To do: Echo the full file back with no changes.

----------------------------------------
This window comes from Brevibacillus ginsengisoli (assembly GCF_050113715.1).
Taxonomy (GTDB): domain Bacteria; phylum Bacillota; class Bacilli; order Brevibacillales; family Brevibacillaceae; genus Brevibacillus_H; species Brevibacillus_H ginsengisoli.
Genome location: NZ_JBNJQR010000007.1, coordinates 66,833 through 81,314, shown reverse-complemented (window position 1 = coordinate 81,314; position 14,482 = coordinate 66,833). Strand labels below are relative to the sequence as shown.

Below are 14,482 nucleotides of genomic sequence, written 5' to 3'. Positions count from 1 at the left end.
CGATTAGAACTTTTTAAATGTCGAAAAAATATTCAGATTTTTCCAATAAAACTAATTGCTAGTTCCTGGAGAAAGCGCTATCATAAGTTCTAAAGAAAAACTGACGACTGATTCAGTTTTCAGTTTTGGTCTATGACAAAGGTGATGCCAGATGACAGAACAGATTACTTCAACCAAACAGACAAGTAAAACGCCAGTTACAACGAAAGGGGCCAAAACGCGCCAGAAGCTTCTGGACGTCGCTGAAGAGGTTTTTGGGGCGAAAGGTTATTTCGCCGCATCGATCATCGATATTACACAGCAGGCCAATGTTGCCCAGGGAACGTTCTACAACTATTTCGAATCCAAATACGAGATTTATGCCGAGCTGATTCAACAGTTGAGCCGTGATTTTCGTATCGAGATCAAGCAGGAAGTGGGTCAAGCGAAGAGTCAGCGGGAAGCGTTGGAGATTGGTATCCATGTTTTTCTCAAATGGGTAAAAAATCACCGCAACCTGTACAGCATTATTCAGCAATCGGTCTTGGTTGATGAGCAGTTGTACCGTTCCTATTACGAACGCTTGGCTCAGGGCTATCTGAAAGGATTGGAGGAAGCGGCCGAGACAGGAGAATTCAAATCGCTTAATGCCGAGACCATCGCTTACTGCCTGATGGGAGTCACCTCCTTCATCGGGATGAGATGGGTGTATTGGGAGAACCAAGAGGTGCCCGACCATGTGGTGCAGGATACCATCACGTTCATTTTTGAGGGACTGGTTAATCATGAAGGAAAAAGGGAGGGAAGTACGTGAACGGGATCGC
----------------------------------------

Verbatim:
This window comes from Brevibacillus ginsengisoli (assembly GCF_050113715.1).
Taxonomy (GTDB): domain Bacteria; phylum Bacillota; class Bacilli; order Brevibacillales; family Brevibacillaceae; genus Brevibacillus_H; species Brevibacillus_H ginsengisoli.
Genome location: NZ_JBNJQR010000007.1, coordinates 66,833 through 81,314, shown reverse-complemented (window position 1 = coordinate 81,314; position 14,482 = coordinate 66,833). Strand labels below are relative to the sequence as shown.

Below are 14,482 nucleotides of genomic sequence, written 5' to 3'. Positions count from 1 at the left end.
CGATTAGAACTTTTTAAATGTCGAAAAAATATTCAGATTTTTCCAATAAAACTAATTGCTAGTTCCTGGAGAAAGCGCTATCATAAGTTCTAAAGAAAAACTGACGACTGATTCAGTTTTCAGTTTTGGTCTATGACAAAGGTGATGCCAGATGACAGAACAGATTACTTCAACCAAACAGACAAGTAAAACGCCAGTTACAACGAAAGGGGCCAAAACGCGCCAGAAGCTTCTGGACGTCGCTGAAGAGGTTTTTGGGGCGAAAGGTTATTTCGCCGCATCGATCATCGATATTACACAGCAGGCCAATGTTGCCCAGGGAACGTTCTACAACTATTTCGAATCCAAATACGAGATTTATGCCGAGCTGATTCAACAGTTGAGCCGTGATTTTCGTATCGAGATCAAGCAGGAAGTGGGTCAAGCGAAGAGTCAGCGGGAAGCGTTGGAGATTGGTATCCATGTTTTTCTCAAATGGGTAAAAAATCACCGCAACCTGTACAGCATTATTCAGCAATCGGTCTTGGTTGATGAGCAGTTGTACCGTTCCTATTACGAACGCTTGGCTCAGGGCTATCTGAAAGGATTGGAGGAAGCGGCCGAGACAGGAGAATTCAAATCGCTTAATGCCGAGACCATCGCTTACTGCCTGATGGGAGTCACCTCCTTCATCGGGATGAGATGGGTGTATTGGGAGAACCAAGAGGTGCCCGACCATGTGGTGCAGGATACCATCACGTTCATTTTTGAGGGACTGGTTAATCATGAAGGAAAAAGGGAGGGAAGTACGTGAACGGGATCGC